"God wants fraternity between us and especially with our brothers and sisters children of Abraham. We must not be afraid of differences”. "Sport is a universal language that embraces all peoples and helps to overcome conflicts and bring people together".
Vatican City (AsiaNews) – Last Saturday and Sunday’s visit to Morocco, was for Pope Francis "another step on the path of dialogue and encounter with Muslim brothers and sisters" and an opportunity to reaffirm the value of support for those forced to migrate.
As always returning from a journey, the Pope dedicated his catechesis of today's general audience to the visit to Morocco, at the end of which he also recalled that today is the 6th World Day of Sport for peace and development, called by the United Nations. "Sport - he said - is a universal language that embraces all peoples and helps to overcome conflicts and bring people together. Sport is also a source of joy and great emotions, and it is a school where virtues are forged for the human and social growth of people and communities. I hope that everyone "gets involved" in life as in sport ".
Previously, to the 20,000 people in St. Peter's Square he thanked God for being able “to be — as the motto of the Journey stated — “Servant of Hope” in today’s world. My pilgrimage followed in the footsteps of two Saints: Francis of Assisi and John Paul II. 800 years ago, Francis took the message of peace and fraternity to Sultan al-Malik al-Kamil; in 1985, Pope Wojtyla carried out is memorable visit to Morocco, after having received in the Vatican — first among the Muslim Heads of State — King Hassan II. However, some might ask: why does the Pope go to the Muslims and not just to Catholics? Why are there so many religions, and why ever are there so many religions? With the Muslims we are descendants of the same Father, Abraham: why does God permit so many religions? God willed to permit this: the theologians of Scholasticism referred to God’s permissive voluntas. He willed to permit this reality: there are so many religions; some are born of the culture, but always looking to Heaven, looking at God. However, what God wills is fraternity among us in a special way — here is the reason for this trip — with our brothers, children of Abraham like us, the Muslims. We must not be scared by the difference: God has permitted this. We must be scared if we don’t act with fraternity, to walk together in life”.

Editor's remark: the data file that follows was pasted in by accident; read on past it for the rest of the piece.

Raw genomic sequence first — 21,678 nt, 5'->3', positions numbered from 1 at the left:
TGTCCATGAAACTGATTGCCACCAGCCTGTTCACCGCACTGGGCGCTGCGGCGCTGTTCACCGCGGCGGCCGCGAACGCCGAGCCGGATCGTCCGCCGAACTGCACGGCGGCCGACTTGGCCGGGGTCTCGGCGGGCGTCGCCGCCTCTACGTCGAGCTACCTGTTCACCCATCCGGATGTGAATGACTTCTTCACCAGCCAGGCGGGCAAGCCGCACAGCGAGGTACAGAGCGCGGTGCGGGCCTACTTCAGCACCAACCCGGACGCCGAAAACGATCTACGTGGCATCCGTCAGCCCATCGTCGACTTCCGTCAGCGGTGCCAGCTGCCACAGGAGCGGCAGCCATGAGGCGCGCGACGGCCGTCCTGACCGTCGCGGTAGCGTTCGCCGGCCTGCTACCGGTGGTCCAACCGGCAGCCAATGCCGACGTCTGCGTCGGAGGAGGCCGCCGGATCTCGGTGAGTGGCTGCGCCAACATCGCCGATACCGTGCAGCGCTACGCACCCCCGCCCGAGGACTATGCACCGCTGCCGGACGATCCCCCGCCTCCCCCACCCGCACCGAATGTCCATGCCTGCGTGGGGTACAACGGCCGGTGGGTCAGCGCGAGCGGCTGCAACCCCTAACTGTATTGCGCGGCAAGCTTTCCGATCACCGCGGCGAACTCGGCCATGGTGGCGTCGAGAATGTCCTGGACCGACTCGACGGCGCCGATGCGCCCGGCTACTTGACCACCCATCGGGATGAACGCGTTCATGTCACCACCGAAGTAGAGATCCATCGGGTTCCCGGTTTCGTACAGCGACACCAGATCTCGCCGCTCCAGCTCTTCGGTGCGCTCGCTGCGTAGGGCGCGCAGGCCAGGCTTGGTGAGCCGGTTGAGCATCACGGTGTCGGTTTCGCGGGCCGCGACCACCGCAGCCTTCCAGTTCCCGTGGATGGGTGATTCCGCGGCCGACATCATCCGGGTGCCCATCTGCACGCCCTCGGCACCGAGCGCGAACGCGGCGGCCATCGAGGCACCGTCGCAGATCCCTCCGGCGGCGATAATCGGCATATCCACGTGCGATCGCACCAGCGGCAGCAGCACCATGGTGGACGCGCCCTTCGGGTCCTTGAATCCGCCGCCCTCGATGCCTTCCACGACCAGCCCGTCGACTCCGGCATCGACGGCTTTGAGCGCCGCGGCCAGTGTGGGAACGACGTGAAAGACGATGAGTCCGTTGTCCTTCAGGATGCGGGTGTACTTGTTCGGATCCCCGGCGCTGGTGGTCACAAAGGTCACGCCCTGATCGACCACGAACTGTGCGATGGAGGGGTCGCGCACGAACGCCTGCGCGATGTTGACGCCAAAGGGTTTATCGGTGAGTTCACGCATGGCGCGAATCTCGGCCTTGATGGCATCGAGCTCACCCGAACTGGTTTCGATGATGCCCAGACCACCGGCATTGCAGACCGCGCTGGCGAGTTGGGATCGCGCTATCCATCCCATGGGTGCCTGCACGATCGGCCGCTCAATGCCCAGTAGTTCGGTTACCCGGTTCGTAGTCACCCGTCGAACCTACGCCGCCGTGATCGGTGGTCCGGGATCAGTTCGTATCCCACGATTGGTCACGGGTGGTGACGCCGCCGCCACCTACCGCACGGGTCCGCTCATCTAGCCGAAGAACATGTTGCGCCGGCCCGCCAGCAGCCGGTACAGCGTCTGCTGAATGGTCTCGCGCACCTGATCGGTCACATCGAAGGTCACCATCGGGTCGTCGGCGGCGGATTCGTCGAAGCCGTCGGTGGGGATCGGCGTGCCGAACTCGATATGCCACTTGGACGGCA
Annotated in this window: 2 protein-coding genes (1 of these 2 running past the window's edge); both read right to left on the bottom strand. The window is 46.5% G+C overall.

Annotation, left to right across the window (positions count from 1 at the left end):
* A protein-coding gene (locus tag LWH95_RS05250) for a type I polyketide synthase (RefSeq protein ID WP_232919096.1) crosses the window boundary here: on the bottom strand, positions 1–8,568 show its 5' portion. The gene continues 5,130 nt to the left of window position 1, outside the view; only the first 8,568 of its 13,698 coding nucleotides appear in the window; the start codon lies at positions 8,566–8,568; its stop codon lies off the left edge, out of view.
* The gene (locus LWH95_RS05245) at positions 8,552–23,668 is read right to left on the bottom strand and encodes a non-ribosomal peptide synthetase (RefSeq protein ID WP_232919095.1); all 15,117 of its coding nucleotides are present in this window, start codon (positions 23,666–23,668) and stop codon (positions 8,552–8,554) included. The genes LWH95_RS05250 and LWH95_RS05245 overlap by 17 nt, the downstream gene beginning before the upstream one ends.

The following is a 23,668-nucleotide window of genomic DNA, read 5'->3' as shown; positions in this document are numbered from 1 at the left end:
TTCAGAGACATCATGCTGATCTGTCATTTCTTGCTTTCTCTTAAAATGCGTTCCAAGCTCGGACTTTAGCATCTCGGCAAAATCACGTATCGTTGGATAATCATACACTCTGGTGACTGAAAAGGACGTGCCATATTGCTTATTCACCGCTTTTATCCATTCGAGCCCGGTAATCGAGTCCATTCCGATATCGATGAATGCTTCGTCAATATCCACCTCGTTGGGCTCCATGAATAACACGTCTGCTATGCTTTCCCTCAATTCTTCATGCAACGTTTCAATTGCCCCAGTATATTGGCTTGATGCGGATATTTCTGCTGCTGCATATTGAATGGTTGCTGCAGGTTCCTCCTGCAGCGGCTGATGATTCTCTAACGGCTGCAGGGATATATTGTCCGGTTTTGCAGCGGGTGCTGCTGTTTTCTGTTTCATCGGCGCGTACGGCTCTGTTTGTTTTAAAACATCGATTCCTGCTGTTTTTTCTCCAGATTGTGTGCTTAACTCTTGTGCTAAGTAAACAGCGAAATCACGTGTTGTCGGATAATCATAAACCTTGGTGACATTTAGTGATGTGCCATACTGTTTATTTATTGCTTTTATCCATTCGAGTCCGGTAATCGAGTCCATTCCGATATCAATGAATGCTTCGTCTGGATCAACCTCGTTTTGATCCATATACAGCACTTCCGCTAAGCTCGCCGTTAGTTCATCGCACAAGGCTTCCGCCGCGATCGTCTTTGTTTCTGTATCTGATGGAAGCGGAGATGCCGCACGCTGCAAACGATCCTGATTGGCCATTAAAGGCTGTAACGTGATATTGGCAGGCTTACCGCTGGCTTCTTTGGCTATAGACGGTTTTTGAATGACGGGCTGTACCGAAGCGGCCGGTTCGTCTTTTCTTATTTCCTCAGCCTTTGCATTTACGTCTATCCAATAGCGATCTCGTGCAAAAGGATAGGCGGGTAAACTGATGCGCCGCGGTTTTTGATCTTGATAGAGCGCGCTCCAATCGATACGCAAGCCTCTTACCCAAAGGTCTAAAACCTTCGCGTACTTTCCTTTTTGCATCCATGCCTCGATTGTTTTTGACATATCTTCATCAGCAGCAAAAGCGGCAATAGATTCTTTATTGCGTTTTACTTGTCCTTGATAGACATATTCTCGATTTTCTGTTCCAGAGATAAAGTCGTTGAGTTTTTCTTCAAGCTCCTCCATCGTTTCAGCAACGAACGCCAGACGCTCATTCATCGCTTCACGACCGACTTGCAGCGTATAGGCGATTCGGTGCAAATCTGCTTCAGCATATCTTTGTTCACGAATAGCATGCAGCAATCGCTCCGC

“To serve hope, at a time like ours, means first of all to build bridges between the civilizations. And it was a joy and an honor for me to be able to do so with the noble Kingdom of Morocco, meeting its people and its rulers. Remembering some important international summits that in the last years have been held in that country; with King Mohammed VI we confirmed the essential role of religions in defending human dignity and promoting peace, justice, the care of Creation, that is, our common home. In this perspective, we also signed together with the King an Appeal for Jerusalem, so that the Holy City is preserved as patrimony of humanity and place of peaceful encounter, especially for the faithful of the three monotheist religions”.
“I visited the Mausoleum of Mohammed V, paying homage to his memory and that of Hassan II, as well as the Institute for the Formation of Imams, of men and women preachers. This Institute promotes an Islam respectful of other religions and rejects violence and fundamentalism, namely, it stresses that we are all brothers and we must work for fraternity”.